Born in Hobart, Tasmania in 1942, Pat Brassington is one of Australia's foremost photo-media artists, with a celebrated career spanning four decades.
Brassington's work deals with feminism, surrealism and psychoanalysis, using tricks of digital manipulation to isolate and distort limbs into impossible proportions, placing fetishized body parts in surreal landscapes. At first glance Brassington's images are often enticing and ethereal, only becoming shocking as you look more closely at their content.
In this case, ‘Parachute’ features a woman's leg on tiptoe, emerging from a diaphanous pink tutu on a textured, tongue-like background.
The colour palette is predominantly pale pink and off-white, a deliberate play on the meaning of colour: 'It is not my intention to feminise the image by using pink. It is nastier than that. Pink smothers,' she once told Australian Art Collector.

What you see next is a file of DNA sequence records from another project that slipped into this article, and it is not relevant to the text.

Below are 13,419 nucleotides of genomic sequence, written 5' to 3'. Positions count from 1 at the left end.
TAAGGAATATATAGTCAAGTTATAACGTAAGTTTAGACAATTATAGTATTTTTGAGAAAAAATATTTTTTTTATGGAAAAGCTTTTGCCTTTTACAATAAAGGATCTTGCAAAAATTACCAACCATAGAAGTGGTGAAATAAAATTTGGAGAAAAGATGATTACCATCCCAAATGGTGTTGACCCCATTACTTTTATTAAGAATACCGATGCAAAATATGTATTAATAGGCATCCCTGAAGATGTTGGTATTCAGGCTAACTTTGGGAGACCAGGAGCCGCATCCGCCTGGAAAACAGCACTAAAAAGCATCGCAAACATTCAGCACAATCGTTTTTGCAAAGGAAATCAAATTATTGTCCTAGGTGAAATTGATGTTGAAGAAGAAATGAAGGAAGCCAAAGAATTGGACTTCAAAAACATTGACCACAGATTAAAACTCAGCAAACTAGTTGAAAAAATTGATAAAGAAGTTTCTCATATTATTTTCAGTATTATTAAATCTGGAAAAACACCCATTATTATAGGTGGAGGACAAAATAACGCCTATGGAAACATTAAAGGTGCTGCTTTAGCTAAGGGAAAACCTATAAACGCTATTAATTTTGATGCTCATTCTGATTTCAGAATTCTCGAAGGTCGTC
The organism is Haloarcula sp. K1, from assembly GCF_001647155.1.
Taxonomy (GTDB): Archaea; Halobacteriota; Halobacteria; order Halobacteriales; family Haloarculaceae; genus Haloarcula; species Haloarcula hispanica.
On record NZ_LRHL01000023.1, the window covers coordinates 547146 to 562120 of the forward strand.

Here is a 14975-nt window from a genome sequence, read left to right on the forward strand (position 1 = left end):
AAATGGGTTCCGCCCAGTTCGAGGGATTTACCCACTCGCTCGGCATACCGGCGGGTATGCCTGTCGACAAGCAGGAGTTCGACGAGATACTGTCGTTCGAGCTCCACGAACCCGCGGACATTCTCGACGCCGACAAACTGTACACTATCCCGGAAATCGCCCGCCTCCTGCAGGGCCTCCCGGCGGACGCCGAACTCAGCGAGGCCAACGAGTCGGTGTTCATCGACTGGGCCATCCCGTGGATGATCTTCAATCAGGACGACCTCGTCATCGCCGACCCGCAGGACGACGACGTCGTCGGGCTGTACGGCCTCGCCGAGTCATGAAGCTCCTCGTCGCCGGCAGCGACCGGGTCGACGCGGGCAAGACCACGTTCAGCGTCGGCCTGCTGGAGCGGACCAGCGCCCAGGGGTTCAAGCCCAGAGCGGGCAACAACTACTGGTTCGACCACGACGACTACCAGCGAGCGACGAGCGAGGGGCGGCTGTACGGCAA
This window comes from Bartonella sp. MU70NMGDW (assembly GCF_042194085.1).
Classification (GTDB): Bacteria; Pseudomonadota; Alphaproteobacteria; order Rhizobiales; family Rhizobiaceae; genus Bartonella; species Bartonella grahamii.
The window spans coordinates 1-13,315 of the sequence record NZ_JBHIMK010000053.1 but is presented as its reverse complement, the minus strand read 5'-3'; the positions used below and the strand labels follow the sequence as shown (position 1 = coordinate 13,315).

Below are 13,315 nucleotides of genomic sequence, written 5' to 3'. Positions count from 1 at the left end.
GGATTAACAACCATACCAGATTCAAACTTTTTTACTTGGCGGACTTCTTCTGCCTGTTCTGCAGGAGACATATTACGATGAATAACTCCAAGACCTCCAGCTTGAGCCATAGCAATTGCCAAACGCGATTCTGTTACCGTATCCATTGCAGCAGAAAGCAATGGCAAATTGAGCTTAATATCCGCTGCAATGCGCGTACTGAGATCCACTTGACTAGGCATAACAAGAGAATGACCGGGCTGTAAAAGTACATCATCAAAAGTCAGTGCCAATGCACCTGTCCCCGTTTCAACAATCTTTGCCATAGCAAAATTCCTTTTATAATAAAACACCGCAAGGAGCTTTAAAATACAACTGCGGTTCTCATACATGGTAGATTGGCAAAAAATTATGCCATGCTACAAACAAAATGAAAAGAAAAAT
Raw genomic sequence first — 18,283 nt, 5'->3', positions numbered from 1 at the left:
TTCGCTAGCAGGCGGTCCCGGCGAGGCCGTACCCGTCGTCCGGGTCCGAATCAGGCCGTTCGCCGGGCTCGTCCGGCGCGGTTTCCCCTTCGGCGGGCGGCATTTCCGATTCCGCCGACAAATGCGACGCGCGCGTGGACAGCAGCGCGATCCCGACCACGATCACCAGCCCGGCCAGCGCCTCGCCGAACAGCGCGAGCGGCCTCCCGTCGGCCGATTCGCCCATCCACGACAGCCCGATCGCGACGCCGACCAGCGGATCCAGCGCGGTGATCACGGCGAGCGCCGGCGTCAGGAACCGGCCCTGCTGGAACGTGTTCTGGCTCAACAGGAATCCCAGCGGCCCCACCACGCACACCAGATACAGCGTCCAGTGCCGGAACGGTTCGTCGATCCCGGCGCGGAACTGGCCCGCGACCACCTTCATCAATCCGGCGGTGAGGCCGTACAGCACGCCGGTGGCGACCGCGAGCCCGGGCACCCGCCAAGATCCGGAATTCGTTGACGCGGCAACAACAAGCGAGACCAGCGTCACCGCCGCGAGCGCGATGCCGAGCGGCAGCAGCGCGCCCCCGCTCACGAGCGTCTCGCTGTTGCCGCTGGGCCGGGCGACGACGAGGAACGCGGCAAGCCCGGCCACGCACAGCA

About Pat Brassington
Pat Brassington studied printmaking and photography at the Tasmanian School of Art in the early 1980s and has lived and worked in Hobart her entire life.
Recognised as Australia's foremost surrealist photo-media artist, her work is held in numerous private and public collections including the NGA, AGNSW, QAG, TMAG, AGWA and Artbank. MONA in Hobart have also dedicated an entire room to her work. In 2017 Brassington was awarded the Don MacFarlane Prize in recognition of her ongoing cultural contribution and commitment to leadership in the visual arts as a senior Australian artist.
'Parachute' is one of nineteen works by Brassington in the UTAS Fine Art Collection, including four rare black and white silver gelatin photographs from her early career.